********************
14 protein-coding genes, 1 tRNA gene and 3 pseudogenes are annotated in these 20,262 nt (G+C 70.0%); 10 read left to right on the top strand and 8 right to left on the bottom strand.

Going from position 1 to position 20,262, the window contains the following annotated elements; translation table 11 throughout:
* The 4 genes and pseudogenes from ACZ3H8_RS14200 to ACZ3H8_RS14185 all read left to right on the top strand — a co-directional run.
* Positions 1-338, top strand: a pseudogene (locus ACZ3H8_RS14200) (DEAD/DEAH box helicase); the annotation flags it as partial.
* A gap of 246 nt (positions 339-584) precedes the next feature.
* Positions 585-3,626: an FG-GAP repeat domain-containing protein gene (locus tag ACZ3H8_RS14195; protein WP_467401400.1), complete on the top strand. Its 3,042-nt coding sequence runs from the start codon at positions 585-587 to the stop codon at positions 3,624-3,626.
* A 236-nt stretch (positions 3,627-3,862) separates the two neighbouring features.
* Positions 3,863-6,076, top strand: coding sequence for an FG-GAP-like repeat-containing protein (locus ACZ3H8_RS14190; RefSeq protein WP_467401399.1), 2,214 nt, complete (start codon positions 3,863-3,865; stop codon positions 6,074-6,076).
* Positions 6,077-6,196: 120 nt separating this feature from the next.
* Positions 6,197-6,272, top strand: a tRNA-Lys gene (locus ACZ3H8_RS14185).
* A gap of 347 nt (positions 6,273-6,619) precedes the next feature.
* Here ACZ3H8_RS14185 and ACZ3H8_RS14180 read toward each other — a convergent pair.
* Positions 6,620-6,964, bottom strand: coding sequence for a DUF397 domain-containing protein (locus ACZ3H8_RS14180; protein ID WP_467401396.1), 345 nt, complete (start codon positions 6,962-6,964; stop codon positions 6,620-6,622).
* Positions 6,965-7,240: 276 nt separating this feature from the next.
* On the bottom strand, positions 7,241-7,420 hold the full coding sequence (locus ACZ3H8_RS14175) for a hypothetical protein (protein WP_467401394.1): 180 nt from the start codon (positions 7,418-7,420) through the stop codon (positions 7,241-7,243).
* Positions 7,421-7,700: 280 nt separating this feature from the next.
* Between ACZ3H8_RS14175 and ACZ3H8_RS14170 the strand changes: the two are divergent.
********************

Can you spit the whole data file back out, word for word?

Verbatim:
14 protein-coding genes, 1 tRNA gene and 3 pseudogenes are annotated in these 20,262 nt (G+C 70.0%); 10 read left to right on the top strand and 8 right to left on the bottom strand.

Going from position 1 to position 20,262, the window contains the following annotated elements; translation table 11 throughout:
* The 4 genes and pseudogenes from ACZ3H8_RS14200 to ACZ3H8_RS14185 all read left to right on the top strand — a co-directional run.
* Positions 1-338, top strand: a pseudogene (locus ACZ3H8_RS14200) (DEAD/DEAH box helicase); the annotation flags it as partial.
* A gap of 246 nt (positions 339-584) precedes the next feature.
* Positions 585-3,626: an FG-GAP repeat domain-containing protein gene (locus tag ACZ3H8_RS14195; protein WP_467401400.1), complete on the top strand. Its 3,042-nt coding sequence runs from the start codon at positions 585-587 to the stop codon at positions 3,624-3,626.
* A 236-nt stretch (positions 3,627-3,862) separates the two neighbouring features.
* Positions 3,863-6,076, top strand: coding sequence for an FG-GAP-like repeat-containing protein (locus ACZ3H8_RS14190; RefSeq protein WP_467401399.1), 2,214 nt, complete (start codon positions 3,863-3,865; stop codon positions 6,074-6,076).
* Positions 6,077-6,196: 120 nt separating this feature from the next.
* Positions 6,197-6,272, top strand: a tRNA-Lys gene (locus ACZ3H8_RS14185).
* A gap of 347 nt (positions 6,273-6,619) precedes the next feature.
* Here ACZ3H8_RS14185 and ACZ3H8_RS14180 read toward each other — a convergent pair.
* Positions 6,620-6,964, bottom strand: coding sequence for a DUF397 domain-containing protein (locus ACZ3H8_RS14180; protein ID WP_467401396.1), 345 nt, complete (start codon positions 6,962-6,964; stop codon positions 6,620-6,622).
* Positions 6,965-7,240: 276 nt separating this feature from the next.
* On the bottom strand, positions 7,241-7,420 hold the full coding sequence (locus ACZ3H8_RS14175) for a hypothetical protein (protein WP_467401394.1): 180 nt from the start codon (positions 7,418-7,420) through the stop codon (positions 7,241-7,243).
* Positions 7,421-7,700: 280 nt separating this feature from the next.
* Between ACZ3H8_RS14175 and ACZ3H8_RS14170 the strand changes: the two are divergent.